Abstract [en]

    OBJECTIVE: To evaluate whether adverse neonatal outcome, defined as birth injuries or severe illnesses in the newborn, was associated with maternal body mass index (BMI) in singleton pregnancies overall and depending on mode of delivery. METHODS: This was a cohort study including 1,024,471 women. Data were collected from the Swedish Medical Birth Registry. Women were categorized into six classes of BMI. Obese women were compared with normal weight women regarding adverse neonatal outcome after suitable adjustments. Four modes of delivery were evaluated: vaginal delivery; instrumental vaginal delivery; elective cesarean delivery; and emergency cesarean delivery. RESULTS: Compared with neonates born to women of normal weight, neonates born to women with BMIs of 40 or more (morbidly obese) were at increased risk of birth injury to the peripheral nervous system (odds ratio [OR] 3.80, 95% confidence interval [CI] 2.83-5.12; 0.2% compared with 0.6%), birth injury to the skeleton (OR 2.59, 95% CI 2.10-3.21; 0.5% compared with 1.1%), respiratory distress syndrome (OR 2.08, 95% CI 1.88-2.30; 2.9 compared with 5.8%), bacterial sepsis (OR 2.90, 95% CI 2.43-3.46; 0.6% compared with 1.7%), convulsions (OR 3.43, 95% CI 2.63-4.47; 0.2% compared with 0.8%), and hypoglycemia (OR 3.48, 95% CI 3.20-3.78; 2.4% compared with 7.9%). For morbidly obese women, elective cesarean delivery and vaginal delivery were associated with twice the increased risk of adverse neonatal outcomes when compared with women of normal weight. CONCLUSION: Neonates born to morbidly obese women are at markedly increased risk of adverse neonatal outcome regardless of mode of delivery. Obstetricians should not disregard the neonatal problems associated with elective cesarean delivery for morbidly obese women.

  • 27.
    Blomberg, Marie
    et al.
    Linköping University, Department of Clinical and Experimental Medicine, Division of Clinical Sciences. Linköping University, Faculty of Health Sciences. Östergötlands Läns Landsting, Center of Paediatrics and Gynaecology and Obstetrics, Department of Gynaecology and Obstetrics in Linköping.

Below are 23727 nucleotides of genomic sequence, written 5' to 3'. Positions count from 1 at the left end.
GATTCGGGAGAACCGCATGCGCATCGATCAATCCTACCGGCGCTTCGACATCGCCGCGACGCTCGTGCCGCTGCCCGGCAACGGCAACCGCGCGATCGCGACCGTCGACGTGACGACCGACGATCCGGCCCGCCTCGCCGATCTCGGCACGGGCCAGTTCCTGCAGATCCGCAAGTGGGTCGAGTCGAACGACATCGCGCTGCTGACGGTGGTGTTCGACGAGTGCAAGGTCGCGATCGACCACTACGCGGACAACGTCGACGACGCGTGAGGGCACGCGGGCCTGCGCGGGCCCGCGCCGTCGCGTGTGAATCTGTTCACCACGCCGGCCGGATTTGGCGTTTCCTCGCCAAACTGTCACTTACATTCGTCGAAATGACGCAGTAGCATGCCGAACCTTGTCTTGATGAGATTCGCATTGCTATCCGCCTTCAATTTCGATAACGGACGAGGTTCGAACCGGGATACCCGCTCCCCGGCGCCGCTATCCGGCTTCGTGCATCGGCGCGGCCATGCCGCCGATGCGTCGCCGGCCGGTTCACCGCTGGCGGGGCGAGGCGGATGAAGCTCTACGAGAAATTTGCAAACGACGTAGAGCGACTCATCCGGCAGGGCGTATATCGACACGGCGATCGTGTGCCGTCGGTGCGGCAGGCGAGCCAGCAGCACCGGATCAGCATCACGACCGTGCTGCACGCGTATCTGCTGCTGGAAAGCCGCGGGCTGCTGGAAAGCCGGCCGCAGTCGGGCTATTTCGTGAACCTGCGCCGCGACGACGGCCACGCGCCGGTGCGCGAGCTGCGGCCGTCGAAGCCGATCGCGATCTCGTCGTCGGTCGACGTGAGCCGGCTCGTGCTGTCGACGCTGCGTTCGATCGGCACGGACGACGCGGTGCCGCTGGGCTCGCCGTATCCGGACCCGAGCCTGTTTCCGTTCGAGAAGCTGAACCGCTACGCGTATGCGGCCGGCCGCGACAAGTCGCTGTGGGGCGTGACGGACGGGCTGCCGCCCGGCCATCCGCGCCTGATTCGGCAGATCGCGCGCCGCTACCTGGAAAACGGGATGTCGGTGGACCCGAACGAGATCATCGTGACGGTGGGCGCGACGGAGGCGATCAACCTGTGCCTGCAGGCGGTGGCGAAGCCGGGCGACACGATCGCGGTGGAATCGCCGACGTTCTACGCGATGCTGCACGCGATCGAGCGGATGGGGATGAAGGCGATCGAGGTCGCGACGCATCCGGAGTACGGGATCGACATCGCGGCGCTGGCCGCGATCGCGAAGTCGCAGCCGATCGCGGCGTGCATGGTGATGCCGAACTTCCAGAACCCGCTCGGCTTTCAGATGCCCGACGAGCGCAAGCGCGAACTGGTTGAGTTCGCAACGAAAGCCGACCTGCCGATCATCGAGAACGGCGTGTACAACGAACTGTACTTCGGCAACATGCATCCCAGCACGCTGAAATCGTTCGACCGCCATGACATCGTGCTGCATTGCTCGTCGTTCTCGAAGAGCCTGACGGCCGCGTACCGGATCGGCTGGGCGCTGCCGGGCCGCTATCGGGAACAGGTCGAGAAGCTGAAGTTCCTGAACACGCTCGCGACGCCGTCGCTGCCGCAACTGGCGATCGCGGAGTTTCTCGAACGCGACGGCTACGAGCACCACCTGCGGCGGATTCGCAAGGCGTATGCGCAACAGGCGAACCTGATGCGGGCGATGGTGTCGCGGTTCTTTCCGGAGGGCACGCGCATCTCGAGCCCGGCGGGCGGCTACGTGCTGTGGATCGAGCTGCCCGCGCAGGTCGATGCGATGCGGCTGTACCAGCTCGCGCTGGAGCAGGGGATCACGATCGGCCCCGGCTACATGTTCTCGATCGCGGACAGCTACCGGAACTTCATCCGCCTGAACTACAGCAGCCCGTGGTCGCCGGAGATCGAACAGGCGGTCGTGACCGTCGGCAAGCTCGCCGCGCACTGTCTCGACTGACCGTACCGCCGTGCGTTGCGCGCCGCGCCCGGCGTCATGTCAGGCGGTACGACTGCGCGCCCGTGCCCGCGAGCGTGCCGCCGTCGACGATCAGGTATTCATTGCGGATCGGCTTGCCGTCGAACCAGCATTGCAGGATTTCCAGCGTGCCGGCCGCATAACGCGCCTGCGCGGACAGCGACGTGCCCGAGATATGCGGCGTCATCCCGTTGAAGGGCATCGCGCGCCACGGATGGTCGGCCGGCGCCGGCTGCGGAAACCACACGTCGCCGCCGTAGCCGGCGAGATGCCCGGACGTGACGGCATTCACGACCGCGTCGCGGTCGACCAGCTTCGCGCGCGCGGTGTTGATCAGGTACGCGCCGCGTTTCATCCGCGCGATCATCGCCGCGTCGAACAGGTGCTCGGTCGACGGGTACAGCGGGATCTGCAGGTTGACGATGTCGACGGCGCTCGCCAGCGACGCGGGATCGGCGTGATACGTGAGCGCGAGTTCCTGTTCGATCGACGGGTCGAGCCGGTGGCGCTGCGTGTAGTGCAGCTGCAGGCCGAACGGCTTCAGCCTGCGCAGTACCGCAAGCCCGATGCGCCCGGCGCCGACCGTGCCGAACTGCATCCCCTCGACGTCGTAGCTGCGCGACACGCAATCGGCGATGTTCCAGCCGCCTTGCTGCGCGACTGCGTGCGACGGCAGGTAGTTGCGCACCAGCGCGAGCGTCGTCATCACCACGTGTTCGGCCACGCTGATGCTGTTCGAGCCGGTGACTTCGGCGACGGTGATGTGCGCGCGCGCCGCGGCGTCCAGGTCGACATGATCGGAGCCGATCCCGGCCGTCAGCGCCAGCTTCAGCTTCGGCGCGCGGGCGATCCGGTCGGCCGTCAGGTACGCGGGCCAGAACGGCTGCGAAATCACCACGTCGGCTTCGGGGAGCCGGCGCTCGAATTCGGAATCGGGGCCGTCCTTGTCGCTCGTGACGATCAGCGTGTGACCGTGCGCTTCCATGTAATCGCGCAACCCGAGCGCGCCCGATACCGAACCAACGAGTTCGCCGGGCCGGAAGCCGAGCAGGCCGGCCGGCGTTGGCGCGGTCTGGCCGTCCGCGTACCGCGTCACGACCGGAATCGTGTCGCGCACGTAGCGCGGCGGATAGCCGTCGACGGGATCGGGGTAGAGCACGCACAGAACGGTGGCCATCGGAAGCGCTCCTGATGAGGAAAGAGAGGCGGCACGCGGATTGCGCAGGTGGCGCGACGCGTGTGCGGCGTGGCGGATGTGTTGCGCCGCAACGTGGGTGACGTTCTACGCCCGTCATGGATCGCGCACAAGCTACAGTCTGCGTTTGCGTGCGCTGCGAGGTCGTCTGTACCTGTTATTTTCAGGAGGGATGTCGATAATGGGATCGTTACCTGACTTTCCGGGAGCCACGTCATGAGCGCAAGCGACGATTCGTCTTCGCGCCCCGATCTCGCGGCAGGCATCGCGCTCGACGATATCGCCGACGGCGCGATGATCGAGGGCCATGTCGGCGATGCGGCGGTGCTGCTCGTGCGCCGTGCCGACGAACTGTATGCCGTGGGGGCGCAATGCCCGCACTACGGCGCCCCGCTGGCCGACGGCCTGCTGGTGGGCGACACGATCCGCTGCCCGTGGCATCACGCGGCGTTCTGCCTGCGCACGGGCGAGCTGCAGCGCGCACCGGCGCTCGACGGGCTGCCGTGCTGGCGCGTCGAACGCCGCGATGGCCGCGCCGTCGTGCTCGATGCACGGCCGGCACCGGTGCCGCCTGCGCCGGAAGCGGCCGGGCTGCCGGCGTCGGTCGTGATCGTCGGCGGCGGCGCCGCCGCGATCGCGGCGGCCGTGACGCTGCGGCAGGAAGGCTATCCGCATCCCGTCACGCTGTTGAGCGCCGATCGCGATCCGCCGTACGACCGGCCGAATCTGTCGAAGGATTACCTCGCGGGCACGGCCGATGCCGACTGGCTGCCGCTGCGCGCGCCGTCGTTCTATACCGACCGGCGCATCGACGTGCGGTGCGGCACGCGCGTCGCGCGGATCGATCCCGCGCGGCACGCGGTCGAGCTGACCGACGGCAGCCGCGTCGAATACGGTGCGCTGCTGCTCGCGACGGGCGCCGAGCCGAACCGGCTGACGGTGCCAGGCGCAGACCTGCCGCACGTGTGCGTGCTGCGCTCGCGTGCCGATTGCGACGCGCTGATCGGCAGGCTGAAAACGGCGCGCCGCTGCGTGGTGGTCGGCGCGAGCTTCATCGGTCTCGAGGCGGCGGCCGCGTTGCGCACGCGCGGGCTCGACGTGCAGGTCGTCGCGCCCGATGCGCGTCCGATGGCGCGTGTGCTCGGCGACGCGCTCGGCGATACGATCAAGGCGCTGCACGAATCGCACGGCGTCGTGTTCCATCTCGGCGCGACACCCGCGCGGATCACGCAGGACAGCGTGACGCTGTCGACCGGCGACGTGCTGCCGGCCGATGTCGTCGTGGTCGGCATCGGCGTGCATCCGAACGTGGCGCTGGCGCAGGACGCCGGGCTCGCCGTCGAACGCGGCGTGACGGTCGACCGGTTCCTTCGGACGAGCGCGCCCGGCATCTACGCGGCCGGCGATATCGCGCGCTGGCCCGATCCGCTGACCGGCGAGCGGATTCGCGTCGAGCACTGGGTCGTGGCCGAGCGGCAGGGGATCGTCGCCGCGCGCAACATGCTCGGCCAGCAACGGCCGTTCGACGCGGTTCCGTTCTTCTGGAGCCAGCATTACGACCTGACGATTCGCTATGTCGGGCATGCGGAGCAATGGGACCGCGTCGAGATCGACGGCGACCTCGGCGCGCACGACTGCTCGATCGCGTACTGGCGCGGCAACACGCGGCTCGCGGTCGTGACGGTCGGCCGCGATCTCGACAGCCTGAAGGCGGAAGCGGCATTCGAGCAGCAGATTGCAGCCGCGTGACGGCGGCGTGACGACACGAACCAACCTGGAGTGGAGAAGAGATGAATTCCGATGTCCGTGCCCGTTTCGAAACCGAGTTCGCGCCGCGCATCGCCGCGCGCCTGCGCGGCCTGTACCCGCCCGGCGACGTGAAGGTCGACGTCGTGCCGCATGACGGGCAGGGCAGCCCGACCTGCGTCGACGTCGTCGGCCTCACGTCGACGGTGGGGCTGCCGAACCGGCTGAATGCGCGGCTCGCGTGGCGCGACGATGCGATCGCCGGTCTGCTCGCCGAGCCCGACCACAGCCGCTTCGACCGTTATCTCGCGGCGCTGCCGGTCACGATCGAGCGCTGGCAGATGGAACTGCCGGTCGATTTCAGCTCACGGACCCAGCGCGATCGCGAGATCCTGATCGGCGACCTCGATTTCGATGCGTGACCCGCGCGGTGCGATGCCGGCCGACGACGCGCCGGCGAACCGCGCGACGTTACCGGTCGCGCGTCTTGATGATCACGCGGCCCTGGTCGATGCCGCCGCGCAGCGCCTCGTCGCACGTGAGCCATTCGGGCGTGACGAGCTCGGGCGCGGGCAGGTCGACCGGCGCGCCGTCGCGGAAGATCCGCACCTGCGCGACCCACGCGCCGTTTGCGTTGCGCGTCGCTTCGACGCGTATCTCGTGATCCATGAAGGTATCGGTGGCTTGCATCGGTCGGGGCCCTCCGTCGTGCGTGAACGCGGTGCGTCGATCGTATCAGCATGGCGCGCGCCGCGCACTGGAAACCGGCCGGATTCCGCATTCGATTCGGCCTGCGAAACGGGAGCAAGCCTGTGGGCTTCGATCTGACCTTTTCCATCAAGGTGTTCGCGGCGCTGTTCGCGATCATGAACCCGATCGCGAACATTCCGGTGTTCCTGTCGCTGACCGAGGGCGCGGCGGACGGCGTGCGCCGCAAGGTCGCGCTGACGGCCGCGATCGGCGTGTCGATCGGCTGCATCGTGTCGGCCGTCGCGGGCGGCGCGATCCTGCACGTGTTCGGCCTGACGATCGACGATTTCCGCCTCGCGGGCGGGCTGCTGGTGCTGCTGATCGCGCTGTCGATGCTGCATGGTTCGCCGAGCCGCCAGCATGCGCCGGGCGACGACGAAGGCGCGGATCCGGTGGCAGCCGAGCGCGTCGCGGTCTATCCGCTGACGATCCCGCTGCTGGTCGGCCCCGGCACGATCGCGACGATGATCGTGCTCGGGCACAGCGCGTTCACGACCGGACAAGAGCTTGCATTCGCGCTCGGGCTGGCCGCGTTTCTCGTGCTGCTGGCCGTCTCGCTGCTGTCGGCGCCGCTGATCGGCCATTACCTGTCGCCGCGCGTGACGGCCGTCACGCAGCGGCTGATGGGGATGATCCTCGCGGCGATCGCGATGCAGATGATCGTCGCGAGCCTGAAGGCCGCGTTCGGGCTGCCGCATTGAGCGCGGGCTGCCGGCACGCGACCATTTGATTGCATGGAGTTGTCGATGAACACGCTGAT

Birch Tyrberg, Rasmus
    Linköping University, Department of Clinical and Experimental Medicine, Division of Clinical Sciences. Linköping University, Faculty of Health Sciences.
    Kjölhede, Preben
    Linköping University, Department of Clinical and Experimental Medicine, Division of Clinical Sciences. Linköping University, Faculty of Health Sciences. Östergötlands Läns Landsting, Center of Paediatrics and Gynaecology and Obstetrics, Department of Gynaecology and Obstetrics in Linköping.
    Impact of maternal age on obstetric and neonatal outcome with emphasis on primiparous adolescents and older women: a Swedish Medical Birth Register Study2014In: BMJ Open, ISSN 2044-6055, E-ISSN 2044-6055, Vol. 4, no 11, p. e005840-Article in journal (Refereed)
    Abstract [en]

    Objectives: To evaluate the associations between maternal age and obstetric and neonatal outcomes in primiparous women with emphasis on teenagers and older women. Design: A population-based cohort study. Setting: The Swedish Medical Birth Register. Participants: Primiparous women with singleton births from 1992 through 2010 (N=798 674) were divided into seven age groups: less than17 years, 17-19 years and an additional five 5-year classes. The reference group consisted of the women aged 25-29 years. Primary outcome: Obstetric and neonatal outcome. Results: The teenager groups had significantly more vaginal births (adjusted OR (aOR) 2.04 (1.79 to 2.32) and 1.95 (1.88 to 2.02) for age less than17 years and 1719 years, respectively); fewer caesarean sections (aOR 0.57 (0.48 to 0.67) and 0.55 (0.53 to 0.58)), and instrumental vaginal births (aOR 0.43 (0.36 to 0.52) and 0.50 (0.48 to 0.53)) compared with the reference group. The opposite was found among older women reaching a fourfold increased OR for caesarean section. The teenagers showed no increased risk of adverse neonatal outcome but presented an increased risk of prematurity less than32 weeks (aOR 1.66 (1.10 to 2.51) and 1.20 (1.04 to 1.38)). Women with advancing age (greater than= 30 years) revealed significantly increased risk of prematurity, perineal lacerations, preeclampsia, abruption, placenta previa, postpartum haemorrhage and unfavourable neonatal outcomes compared with the reference group. Conclusions: For clinicians counselling young women it is of importance to highlight the obstetrically positive consequences that fewer maternal complications and favourable neonatal outcomes are expected. The results imply that there is a need for individualising antenatal surveillance programmes and obstetric care based on age grouping in order to attempt to improve the outcomes in the age groups with less favourable obstetric and neonatal outcomes. Such changes in surveillance programmes and obstetric interventions need to be evaluated in further studies.